No genre produces more sequels than horror. And let’s face it, most of these horror sequels are cheaply made, easily produced, and generally terrible. It has become customary in the last thirty years that whenever horror hits a home run, to rush to replicate the process as many times as possible. In the 80s, slashers were the thing, and by decade’s end there were eight Friday the 13th films, five for the A Nightmare on Elm Street series, and five for the Halloween franchise. In recent years, the Saw and Paranormal Activity franchises have spit out a sequel a year. Because of this, it is genuinely surprising when a horror sequel comes along that receives both critical and fan praise. After seeing one of those shockingly great horror sequels last week with Ouija: Origin of Evil, I’ve dug up the Top 10 Horror Movie Sequels, right in time for Halloween.
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I am sorry. I was wrong about you and I apologize. I was young and stupid and I ask for your eternal forgiveness.
This is my confession as a 32-year old man who for years was part of an angry hateful mob towards 1982’s Halloween III: Season Of The Witch. In my DVD collection, I own every Halloween film except for part three. Like many other horror fans, I whined and complained due to the lack of Michael Myers. Friends and I rejoiced to watch Halloween 4-7, reveling as our pale-faced slasher hero killed dozens of youngsters.
But the years have mellowed me. Thus my confession: Halloween III: Season of the Witch is the best Halloween movie since John Carpenter‘s 1978 original classic. Yeah, I said it! Now I submit to the internet the evidence”¦
Eight more days ’til Halloween,
Eight more days ’til Halloween,
One night in an unnamed Northern California town a rather frightened individual named Harry Grimbridge (Al Berry) is being chased by a group of mysterious men in business suits. After eluding them in an auto junkyard, Harry passes out in a gas station. An attendant brings him to the local hospital where Harry mutters, “They’re coming to kill us all.” Looking over their newest patient is Dr. Dan Challis (Tom Atkins, my real father – hey a guy can dream, can’t he?), the hospital’s resident boozing swinging dick. While handsome Doctor Dan is distracted one of those fine business suit-wearing psychopaths slips in and crushes Harry’s skull with his bare hands! Then he gets into his car and sets himself on fire, much to the shock of everyone watching, including the puzzled Doctor Dan.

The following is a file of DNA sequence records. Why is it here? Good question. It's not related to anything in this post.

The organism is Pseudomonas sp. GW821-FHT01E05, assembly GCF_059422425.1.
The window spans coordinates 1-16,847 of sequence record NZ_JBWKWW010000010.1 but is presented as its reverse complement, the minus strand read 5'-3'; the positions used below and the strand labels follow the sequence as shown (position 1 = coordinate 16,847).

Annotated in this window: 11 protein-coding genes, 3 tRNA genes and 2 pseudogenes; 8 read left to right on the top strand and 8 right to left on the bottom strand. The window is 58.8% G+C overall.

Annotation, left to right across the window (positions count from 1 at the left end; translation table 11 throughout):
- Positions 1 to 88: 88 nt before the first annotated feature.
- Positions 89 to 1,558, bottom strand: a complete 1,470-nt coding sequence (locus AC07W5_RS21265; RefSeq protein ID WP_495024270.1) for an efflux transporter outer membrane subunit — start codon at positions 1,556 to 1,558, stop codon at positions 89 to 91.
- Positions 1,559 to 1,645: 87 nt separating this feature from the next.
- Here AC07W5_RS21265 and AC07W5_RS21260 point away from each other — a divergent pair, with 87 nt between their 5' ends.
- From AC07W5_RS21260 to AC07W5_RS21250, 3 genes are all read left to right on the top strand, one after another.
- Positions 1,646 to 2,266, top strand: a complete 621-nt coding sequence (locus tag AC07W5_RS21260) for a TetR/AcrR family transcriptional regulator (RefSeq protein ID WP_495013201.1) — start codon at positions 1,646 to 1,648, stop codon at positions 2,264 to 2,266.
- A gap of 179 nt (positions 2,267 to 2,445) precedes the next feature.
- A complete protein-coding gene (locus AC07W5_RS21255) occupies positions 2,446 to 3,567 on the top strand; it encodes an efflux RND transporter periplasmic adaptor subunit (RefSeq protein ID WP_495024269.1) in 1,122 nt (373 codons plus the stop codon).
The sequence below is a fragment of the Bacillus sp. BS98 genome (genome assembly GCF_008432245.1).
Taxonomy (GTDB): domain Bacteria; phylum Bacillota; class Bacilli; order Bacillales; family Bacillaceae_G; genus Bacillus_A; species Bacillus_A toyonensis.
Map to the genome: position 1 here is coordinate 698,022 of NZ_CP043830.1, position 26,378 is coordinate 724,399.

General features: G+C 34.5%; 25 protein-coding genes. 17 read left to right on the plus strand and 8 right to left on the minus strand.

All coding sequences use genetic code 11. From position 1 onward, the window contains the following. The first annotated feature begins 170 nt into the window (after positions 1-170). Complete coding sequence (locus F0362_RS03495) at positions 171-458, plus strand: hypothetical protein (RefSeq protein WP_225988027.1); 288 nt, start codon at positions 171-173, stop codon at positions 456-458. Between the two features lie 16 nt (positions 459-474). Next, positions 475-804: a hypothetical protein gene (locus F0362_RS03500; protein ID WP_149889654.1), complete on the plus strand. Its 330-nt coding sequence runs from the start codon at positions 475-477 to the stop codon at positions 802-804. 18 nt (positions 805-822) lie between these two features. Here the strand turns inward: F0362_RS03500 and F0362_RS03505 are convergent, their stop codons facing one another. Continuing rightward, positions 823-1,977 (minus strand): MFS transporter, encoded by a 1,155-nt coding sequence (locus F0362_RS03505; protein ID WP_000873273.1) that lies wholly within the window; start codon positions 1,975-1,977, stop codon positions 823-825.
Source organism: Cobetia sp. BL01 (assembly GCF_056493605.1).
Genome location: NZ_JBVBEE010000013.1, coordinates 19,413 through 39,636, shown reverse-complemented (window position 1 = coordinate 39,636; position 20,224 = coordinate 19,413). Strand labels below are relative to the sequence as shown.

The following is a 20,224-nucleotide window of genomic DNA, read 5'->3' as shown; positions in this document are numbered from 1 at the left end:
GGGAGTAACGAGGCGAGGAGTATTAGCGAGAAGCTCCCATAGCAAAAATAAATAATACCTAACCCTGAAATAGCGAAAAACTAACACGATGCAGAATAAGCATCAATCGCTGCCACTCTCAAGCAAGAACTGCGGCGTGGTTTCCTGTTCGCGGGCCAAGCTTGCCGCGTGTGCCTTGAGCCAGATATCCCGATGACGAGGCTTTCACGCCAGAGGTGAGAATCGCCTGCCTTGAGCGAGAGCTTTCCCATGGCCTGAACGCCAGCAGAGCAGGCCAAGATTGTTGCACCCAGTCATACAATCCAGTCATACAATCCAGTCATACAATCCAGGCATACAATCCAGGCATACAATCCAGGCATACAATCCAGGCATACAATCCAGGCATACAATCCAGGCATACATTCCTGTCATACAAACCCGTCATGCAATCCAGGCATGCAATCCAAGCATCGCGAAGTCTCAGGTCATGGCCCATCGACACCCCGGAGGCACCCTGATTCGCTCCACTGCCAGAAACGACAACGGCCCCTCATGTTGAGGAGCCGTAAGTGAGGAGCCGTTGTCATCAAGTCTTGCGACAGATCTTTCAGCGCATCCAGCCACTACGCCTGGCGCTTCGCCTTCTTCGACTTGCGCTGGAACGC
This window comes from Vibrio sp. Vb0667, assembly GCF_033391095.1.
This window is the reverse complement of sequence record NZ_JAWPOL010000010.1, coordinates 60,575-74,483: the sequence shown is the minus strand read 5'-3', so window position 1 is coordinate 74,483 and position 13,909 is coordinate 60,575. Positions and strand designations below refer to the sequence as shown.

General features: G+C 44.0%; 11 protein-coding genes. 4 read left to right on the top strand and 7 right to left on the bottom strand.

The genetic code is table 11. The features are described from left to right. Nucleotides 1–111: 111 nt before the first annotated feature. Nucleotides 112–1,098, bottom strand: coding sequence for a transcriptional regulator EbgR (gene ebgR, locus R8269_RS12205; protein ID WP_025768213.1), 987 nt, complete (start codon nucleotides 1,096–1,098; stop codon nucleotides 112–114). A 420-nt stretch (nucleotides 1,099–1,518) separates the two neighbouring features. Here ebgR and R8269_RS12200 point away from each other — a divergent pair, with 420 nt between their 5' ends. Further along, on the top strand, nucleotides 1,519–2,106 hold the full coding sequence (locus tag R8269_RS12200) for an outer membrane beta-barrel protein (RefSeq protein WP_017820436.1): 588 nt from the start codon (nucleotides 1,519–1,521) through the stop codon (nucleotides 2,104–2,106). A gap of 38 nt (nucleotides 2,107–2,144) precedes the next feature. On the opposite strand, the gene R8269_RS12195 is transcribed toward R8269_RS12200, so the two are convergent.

The next day Harry’s daughter Ellie (Stacey Nelkin) arrives from Los Angeles to identify his body. The death of her father inspires Ellie to do some investigating and her research leads her to Silver Shamrock, a company that specializes in making Halloween masks that have become the year’s big seller. Apparently her father ran a toy store that did business with Silver Shamrock and he was gripping one of their masks the night he was brought into the hospital. Ellie decides to travel to Silver Shamrock’s headquarters in the sleepy town of Santa Mira and get some answers, but she needs the help of our hero Doctor Dan. He reluctantly agrees to take her there and once they have arrived our intrepid duo find Santa Mira to be a little strange and uncomfortable. For one thing, the entire town is under surveillance. The town’s citizens, all of whom either love the Silver Shamrock company or live in fear of it, are very suspicious of the new arrivals. In addition to Doctor Dan and Ellie, other visitors to Santa Mira include another toy store owner with a beef against the company and a toy salesman and his family who have been invited to the factory for a meeting with Silver Shamrock’s elusive owner Conal Cochran (Dan O’Herlihy). It’s not long before Doctor Dan and Ellie discover that Cochran has devised a insidious plot to kill every child in the country with the Silver Shamrock masks. Can our heroes stop his evil plans in time? Are they too late?